Canadian Politics from Canada's Centre

Monday, June 26, 2006

Interview: Green Party Leadership Candidate May - Conclusion Segment

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Here's the final part of my interview with Elizabeth May, a candidate in the Green Party of Canada's leadership race. If this appeals to you, consider our free newsletter. It's sent out twice a month.

This is part 7 of my interview with Elizabeth May, the interview's concluding segment, which covers the Green leadership candidate's views on Health (in addition to what was published yesterday), and various miscellaneous questions.


d) Much of our current health care focuses on treating illness. How do we shift emphasis to prevention?

Improve the quality of food eaten by Canadians by supporting local organic agriculture. Label food to warn of GMO contamination. Educate Canadians to avoid pre-packaged foods and restaurant meals. Emphasize the ecological, spiritual, educational and community values embedded in a home cooked meal.

Ban or severely restrict any chemicals shown to promote or cause cancer, birth defects, immune-suppression, neurotoxicity.

e) A think tank recently published an article suggesting that if we better managed waiting lines, we could solve our wait-times problem. Health care traffic lights and turnstiles, as it were. What is causing the wait-time crisis? How would you solve the problem?

It is a management issue. Get the back-log dealt with, increase the number of hospital beds (noting that 20% of all hospital beds in Canada were shut down in 1994-5), and stay on top of the issue to avoid backlog.

f)To what extent do you consider over-consumption responsible for obesity? Will the Green Party, under your leadership, make this a priority? (why)

As above in d. It is not just that Canadians eat too much food; it is that we eat the wrong kinds of food -- over-packaged, cheap calories, impoverished of nutritional value. We do not eat enough fruit and vegetables in our diet. We also need to walk and bike more, and drive less, watch less television and spend less time on video games and other sedentary activities...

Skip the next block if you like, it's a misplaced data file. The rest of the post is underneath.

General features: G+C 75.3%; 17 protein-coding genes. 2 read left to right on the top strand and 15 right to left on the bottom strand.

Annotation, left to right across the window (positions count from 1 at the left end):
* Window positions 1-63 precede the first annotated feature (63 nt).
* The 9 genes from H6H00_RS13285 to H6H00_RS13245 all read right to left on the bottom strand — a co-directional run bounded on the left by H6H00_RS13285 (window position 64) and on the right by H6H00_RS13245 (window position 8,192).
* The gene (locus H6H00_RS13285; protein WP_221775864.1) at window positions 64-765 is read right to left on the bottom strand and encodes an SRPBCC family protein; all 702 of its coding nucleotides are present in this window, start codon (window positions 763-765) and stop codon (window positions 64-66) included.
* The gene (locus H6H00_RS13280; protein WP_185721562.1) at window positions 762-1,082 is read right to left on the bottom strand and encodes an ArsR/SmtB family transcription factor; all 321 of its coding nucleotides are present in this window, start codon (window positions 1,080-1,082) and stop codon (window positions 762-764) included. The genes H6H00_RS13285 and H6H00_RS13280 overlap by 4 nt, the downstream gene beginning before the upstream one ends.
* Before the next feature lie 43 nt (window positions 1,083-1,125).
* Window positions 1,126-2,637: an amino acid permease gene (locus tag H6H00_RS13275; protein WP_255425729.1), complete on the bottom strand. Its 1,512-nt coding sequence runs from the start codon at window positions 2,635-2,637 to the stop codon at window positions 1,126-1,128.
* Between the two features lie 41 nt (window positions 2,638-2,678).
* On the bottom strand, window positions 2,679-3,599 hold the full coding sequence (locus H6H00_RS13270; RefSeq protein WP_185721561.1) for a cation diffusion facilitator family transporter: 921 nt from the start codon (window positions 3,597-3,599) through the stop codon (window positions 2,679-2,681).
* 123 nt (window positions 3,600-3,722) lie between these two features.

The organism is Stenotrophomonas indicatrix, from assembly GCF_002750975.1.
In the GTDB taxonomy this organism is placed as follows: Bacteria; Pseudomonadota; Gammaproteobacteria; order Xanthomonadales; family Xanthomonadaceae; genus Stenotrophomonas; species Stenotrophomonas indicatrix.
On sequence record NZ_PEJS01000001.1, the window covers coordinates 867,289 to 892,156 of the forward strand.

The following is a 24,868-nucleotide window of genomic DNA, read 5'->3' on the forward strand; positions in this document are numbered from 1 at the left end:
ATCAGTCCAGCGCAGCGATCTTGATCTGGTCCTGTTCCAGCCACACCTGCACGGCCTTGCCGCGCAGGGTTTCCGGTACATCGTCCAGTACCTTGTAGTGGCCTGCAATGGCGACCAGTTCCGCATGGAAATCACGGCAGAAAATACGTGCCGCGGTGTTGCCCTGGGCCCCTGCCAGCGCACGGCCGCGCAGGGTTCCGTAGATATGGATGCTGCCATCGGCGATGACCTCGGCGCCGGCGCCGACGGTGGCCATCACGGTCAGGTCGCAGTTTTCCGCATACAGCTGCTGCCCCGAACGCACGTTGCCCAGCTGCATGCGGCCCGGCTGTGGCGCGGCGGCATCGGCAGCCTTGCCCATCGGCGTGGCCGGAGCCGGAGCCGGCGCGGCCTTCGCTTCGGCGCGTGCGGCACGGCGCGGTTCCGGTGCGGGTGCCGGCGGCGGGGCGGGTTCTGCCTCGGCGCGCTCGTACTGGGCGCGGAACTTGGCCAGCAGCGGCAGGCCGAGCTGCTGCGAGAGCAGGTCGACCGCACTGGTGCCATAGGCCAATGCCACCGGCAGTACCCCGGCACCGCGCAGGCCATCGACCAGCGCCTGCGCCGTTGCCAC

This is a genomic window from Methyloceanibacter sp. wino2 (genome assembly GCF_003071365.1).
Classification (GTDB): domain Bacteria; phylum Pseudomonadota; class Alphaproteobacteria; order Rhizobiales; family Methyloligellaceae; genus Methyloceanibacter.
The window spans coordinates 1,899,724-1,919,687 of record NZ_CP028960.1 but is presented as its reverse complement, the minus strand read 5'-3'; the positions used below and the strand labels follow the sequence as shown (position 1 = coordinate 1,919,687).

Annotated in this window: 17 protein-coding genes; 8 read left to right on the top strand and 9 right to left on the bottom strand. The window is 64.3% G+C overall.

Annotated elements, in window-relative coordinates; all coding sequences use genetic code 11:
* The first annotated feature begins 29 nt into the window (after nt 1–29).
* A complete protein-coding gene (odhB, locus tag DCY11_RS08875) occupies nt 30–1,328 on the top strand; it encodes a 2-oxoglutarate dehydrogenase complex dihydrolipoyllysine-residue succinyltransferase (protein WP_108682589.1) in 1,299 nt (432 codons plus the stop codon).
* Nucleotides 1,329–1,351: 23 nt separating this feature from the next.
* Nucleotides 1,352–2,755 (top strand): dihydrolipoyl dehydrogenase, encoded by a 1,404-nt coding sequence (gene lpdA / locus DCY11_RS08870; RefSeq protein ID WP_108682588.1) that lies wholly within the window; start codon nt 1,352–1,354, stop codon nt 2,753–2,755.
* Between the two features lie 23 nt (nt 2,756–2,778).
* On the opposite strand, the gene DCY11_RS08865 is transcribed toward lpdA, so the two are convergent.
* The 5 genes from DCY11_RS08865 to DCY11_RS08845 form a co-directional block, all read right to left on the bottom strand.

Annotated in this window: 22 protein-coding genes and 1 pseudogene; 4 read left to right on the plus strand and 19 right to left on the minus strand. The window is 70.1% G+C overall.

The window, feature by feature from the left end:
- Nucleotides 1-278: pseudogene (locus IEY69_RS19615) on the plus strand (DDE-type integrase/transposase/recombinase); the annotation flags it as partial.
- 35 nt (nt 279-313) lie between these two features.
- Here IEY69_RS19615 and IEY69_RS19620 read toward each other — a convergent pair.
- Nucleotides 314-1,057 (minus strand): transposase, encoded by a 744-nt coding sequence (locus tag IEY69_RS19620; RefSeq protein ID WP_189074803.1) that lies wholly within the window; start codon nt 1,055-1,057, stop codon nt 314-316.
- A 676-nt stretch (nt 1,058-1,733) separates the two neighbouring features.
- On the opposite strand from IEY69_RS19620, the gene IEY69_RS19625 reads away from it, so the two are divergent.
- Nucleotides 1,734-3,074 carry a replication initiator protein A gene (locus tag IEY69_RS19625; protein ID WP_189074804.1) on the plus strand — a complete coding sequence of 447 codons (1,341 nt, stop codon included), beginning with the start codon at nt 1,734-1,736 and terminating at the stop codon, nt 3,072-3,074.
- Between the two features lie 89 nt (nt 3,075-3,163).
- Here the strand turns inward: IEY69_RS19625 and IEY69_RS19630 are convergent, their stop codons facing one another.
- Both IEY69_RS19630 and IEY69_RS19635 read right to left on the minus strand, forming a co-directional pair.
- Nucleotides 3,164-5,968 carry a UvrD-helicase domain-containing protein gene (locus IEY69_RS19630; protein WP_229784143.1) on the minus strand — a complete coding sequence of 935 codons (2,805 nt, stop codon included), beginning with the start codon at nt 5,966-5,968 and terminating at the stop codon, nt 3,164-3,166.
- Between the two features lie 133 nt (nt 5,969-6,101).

g) GMOs (Genetically modified organisms) have been touted as being the way to feed the starving people in many countries, since GMOs can produce more crops than non-GMOs. What do you think of that? What are the bioethical implications? Now, what are the policy implications?

Oxfam, Christian Aid and many other groups devoted to alleviating poverty have thoroughly debunked the notion that GMOs "help" the poor. GMOs are produced at huge research costs by companies like Monsanto without a single altruistic motivation. The GMO industry requires full control of seeds, and would ban traditional practices of seed saving. GMOS are about as much to do with helping the poor as a gambling casino does with low income housing.
[Editor's note: Monsanto is a company that sells seeds for crops that don't regenerate or generate seeds, so that farmers need to buy seeds year after year. This is what may is referring to in regards to seed saving. My question was more interested in the massive fruits that were the next big thing to feed more people, but I suppose that isn't where development is going.]

h) (Contest participant question) Do you believe a product should have to be proven safe before being introduced, even if it has met all other government regulations on that product?